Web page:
When discussing solar financing, one very important thing has to be pointed out: solar PV systems are assets. They produce an essential commodity. The generated electricity has a value and can be sold or used to offset your own consumption. Therefore, it constitutes revenue for the owner in cash terms. A car loan payment is a liability (unless you are a professional driver). It only generates costs. A credit card payment is definitely a liability. You are financing purchases that don’t generate income, only costs. They are cash negative.
Installing a solar system is cash positive. After making the loan or lease payments, there is money left from savings from your utility bill or from selling the excess generated energy. The solar systems pay itself off and generates extra cash.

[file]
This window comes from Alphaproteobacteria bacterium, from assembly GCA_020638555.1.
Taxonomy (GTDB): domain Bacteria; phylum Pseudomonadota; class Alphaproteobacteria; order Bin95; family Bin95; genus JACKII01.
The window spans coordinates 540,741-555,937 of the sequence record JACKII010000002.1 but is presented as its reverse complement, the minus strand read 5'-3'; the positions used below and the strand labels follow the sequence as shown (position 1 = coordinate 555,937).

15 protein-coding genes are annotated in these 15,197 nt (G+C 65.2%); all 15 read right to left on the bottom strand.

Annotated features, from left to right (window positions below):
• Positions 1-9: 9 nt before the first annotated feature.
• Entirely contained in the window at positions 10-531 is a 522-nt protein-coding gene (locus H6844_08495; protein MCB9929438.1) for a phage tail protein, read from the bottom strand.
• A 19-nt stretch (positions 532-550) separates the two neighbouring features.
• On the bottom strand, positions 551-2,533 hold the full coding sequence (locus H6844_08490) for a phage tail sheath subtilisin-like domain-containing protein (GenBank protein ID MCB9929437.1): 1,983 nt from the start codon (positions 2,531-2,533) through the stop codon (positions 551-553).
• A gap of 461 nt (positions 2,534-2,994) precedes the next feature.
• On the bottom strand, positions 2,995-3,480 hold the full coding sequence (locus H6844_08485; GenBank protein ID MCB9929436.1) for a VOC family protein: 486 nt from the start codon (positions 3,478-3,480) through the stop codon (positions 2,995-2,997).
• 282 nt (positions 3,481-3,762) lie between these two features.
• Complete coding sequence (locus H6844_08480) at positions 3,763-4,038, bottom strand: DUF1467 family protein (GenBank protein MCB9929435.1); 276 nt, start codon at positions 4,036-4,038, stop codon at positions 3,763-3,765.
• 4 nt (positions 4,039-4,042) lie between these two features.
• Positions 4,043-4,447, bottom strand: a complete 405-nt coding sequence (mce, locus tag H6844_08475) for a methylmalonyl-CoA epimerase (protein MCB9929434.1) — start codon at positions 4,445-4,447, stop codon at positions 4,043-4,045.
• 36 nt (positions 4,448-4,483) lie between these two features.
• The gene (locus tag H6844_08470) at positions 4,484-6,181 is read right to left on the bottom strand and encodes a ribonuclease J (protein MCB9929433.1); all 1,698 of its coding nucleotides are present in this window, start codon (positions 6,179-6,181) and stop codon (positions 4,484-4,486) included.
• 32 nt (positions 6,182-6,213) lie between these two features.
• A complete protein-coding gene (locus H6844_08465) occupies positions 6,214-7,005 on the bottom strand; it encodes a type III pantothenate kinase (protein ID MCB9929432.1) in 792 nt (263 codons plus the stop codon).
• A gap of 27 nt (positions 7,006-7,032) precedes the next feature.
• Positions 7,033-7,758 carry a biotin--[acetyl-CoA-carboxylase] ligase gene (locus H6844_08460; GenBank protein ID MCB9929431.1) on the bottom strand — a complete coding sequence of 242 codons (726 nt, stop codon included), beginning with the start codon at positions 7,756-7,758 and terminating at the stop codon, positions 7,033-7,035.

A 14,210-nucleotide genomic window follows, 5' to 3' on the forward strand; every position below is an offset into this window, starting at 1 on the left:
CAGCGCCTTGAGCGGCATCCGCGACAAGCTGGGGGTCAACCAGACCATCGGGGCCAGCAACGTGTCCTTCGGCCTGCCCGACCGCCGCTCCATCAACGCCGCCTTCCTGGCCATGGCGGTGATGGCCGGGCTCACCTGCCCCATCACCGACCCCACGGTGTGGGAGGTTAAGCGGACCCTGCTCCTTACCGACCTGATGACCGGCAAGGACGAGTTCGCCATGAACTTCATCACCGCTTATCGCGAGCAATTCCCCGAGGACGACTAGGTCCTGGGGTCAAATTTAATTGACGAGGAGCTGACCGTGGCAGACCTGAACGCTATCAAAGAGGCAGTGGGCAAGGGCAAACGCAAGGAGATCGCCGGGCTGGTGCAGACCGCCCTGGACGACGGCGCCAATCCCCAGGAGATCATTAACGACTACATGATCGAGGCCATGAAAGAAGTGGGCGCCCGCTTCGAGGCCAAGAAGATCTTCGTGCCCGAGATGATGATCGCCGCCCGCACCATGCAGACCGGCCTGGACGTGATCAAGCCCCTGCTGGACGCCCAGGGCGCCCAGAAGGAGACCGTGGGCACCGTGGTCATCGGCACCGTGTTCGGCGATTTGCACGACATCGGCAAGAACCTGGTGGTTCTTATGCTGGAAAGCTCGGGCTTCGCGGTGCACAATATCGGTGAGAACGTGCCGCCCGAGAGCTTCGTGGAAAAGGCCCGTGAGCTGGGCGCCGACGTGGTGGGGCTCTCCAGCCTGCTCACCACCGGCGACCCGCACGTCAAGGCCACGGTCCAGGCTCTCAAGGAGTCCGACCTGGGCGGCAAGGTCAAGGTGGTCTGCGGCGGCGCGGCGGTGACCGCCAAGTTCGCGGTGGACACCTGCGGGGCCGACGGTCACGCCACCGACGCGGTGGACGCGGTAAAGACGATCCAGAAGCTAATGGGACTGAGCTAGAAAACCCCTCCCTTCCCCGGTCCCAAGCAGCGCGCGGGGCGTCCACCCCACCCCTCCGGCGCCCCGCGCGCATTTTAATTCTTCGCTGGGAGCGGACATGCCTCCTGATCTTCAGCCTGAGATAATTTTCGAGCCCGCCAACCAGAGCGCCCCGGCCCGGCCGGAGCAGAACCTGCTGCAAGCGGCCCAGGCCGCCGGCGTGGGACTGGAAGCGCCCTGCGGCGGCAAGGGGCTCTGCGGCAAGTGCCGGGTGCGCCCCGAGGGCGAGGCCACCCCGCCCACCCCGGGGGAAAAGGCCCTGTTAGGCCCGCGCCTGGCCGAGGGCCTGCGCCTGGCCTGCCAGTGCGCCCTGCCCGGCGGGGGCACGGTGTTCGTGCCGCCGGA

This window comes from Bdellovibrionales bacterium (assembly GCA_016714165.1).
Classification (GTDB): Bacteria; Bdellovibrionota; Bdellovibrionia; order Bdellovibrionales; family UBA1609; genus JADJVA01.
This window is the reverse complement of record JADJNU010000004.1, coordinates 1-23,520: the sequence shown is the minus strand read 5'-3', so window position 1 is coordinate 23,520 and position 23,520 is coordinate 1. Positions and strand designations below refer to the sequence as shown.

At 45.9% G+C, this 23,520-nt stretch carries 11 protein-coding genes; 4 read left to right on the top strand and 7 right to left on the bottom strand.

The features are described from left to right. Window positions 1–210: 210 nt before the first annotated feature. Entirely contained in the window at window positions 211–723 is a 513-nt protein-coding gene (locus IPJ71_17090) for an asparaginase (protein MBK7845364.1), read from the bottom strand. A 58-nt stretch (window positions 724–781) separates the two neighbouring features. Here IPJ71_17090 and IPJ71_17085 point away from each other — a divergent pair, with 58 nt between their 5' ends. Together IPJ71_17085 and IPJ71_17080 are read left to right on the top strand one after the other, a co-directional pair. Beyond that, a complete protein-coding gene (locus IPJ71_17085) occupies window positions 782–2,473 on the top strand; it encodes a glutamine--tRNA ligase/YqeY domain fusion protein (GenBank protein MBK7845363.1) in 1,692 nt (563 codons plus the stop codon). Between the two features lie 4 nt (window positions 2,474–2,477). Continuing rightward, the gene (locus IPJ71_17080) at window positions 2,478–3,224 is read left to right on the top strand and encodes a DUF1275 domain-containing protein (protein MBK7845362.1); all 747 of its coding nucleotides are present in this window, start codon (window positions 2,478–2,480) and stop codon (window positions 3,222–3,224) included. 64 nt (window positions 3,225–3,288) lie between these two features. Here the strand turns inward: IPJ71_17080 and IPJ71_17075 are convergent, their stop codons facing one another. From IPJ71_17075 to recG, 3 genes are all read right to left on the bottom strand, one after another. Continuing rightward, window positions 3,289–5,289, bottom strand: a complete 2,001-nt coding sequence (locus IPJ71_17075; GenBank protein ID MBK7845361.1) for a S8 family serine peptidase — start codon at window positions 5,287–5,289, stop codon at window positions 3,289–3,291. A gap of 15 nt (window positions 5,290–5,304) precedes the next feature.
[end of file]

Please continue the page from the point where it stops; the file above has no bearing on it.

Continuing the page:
Energy generating assets in a distributed generation model are secure investments with no market risk because you are investing in your own assets. The demand for energy is always there and installing a PV system means there is no middle man (a utility company) who can disrupt your delivery of energy.
In short, financing solar PV is financing assets, not liabilities. Therefore, the operation is cash positive for the borrower. Better cash flow means lower risk, secure repayment, and an opportunity to reinvest. Solar financing is the solution that can provide a boost for the economy, on a local and the global scale.
The above excerpt is from “How to choose the best solar system and financing offer for you,” a solar energy book by Michał Bacia.